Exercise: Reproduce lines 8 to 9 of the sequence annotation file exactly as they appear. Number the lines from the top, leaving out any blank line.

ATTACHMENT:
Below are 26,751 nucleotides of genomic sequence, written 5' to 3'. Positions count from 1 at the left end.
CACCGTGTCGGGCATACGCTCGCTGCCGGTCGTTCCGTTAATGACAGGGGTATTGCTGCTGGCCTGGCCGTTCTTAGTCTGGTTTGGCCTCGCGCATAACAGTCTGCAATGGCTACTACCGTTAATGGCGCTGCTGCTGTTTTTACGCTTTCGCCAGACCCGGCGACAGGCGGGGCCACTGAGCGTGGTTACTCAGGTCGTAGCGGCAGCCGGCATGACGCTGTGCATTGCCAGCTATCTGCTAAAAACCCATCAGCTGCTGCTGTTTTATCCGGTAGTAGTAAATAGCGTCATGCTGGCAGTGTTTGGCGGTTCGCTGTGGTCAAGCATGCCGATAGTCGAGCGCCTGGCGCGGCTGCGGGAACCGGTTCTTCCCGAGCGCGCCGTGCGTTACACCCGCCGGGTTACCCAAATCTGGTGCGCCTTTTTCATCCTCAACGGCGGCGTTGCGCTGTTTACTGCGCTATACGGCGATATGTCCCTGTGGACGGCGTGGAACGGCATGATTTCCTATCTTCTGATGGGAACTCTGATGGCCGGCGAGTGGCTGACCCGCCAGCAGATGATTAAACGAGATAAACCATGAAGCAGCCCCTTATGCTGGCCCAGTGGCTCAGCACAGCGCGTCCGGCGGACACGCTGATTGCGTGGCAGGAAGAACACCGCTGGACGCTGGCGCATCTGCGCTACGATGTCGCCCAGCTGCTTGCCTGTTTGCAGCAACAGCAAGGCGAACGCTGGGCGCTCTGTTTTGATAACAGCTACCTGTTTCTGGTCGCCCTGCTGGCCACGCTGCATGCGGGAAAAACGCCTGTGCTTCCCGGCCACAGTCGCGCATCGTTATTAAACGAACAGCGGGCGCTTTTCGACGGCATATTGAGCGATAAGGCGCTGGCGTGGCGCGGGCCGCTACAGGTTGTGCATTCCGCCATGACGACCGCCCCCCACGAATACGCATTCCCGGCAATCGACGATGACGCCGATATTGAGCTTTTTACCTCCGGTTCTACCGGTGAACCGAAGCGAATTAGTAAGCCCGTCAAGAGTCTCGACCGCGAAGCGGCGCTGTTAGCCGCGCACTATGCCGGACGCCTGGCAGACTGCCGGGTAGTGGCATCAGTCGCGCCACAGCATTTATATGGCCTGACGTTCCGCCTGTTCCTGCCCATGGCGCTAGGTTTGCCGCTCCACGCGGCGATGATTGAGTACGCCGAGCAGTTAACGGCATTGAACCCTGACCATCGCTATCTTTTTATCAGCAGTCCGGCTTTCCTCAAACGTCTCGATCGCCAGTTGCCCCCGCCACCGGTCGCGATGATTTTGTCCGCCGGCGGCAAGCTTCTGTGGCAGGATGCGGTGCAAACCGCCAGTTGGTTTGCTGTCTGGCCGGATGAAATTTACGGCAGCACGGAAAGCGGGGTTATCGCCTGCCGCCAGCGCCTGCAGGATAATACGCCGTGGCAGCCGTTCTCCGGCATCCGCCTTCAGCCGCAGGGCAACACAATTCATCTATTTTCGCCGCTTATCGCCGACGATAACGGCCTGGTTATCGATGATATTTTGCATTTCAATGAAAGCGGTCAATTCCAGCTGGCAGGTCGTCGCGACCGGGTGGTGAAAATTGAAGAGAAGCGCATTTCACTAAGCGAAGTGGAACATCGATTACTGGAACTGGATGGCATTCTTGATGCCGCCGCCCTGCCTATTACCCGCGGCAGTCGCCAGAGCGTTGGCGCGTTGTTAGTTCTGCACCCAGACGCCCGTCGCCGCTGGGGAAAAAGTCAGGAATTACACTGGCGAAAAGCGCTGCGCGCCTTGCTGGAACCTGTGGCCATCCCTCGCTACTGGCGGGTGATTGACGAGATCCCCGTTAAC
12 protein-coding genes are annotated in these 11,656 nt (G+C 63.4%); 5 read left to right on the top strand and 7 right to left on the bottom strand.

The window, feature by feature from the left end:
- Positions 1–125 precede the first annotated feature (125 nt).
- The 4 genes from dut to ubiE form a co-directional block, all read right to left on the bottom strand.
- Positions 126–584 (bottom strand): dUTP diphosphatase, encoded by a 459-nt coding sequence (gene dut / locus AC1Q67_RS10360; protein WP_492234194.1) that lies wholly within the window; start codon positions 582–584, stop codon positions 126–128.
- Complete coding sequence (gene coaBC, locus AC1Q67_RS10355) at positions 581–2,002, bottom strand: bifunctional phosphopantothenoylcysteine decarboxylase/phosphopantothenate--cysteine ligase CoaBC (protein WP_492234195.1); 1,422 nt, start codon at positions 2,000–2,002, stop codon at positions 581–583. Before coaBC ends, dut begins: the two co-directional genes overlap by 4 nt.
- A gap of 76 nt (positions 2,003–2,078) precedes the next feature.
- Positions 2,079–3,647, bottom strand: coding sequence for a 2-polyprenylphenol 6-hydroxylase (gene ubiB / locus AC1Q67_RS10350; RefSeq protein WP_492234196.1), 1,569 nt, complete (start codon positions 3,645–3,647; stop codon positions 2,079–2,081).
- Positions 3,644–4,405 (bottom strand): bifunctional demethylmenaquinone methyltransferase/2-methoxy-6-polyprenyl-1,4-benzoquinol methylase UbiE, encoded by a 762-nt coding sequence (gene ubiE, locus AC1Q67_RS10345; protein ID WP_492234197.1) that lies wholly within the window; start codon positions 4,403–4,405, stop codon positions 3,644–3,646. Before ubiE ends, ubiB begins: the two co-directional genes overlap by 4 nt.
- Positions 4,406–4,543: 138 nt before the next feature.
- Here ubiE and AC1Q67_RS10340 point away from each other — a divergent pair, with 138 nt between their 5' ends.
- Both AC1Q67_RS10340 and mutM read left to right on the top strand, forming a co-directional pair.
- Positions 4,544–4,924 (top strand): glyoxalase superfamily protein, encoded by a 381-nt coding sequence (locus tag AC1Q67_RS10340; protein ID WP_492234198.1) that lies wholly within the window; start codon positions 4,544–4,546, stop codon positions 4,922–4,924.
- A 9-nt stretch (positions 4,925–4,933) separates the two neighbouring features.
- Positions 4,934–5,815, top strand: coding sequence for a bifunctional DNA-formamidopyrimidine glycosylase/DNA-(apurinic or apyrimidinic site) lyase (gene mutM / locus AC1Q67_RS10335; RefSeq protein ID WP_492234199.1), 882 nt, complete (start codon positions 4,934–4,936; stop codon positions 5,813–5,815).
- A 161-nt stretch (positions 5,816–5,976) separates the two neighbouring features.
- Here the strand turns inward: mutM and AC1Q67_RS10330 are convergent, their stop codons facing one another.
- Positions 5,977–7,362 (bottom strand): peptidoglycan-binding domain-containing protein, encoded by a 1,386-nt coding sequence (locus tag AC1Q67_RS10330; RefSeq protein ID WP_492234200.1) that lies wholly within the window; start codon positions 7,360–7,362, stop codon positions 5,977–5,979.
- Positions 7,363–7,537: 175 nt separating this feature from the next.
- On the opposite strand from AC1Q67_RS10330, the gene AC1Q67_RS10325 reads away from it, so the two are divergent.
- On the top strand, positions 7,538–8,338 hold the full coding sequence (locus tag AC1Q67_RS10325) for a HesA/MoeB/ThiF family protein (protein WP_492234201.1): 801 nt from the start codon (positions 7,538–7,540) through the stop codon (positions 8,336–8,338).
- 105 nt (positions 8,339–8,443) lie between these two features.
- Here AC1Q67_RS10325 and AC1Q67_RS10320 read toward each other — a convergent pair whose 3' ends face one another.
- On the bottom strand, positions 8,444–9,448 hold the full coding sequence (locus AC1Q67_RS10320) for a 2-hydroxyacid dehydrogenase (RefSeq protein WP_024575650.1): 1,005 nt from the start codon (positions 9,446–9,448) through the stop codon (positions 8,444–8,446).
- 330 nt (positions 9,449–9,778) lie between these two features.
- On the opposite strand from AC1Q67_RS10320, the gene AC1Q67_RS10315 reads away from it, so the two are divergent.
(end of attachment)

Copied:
- Complete coding sequence (gene coaBC, locus AC1Q67_RS10355) at positions 581–2,002, bottom strand: bifunctional phosphopantothenoylcysteine decarboxylase/phosphopantothenate--cysteine ligase CoaBC (protein WP_492234195.1); 1,422 nt, start codon at positions 2,000–2,002, stop codon at positions 581–583. Before coaBC ends, dut begins: the two co-directional genes overlap by 4 nt.
- A gap of 76 nt (positions 2,003–2,078) precedes the next feature.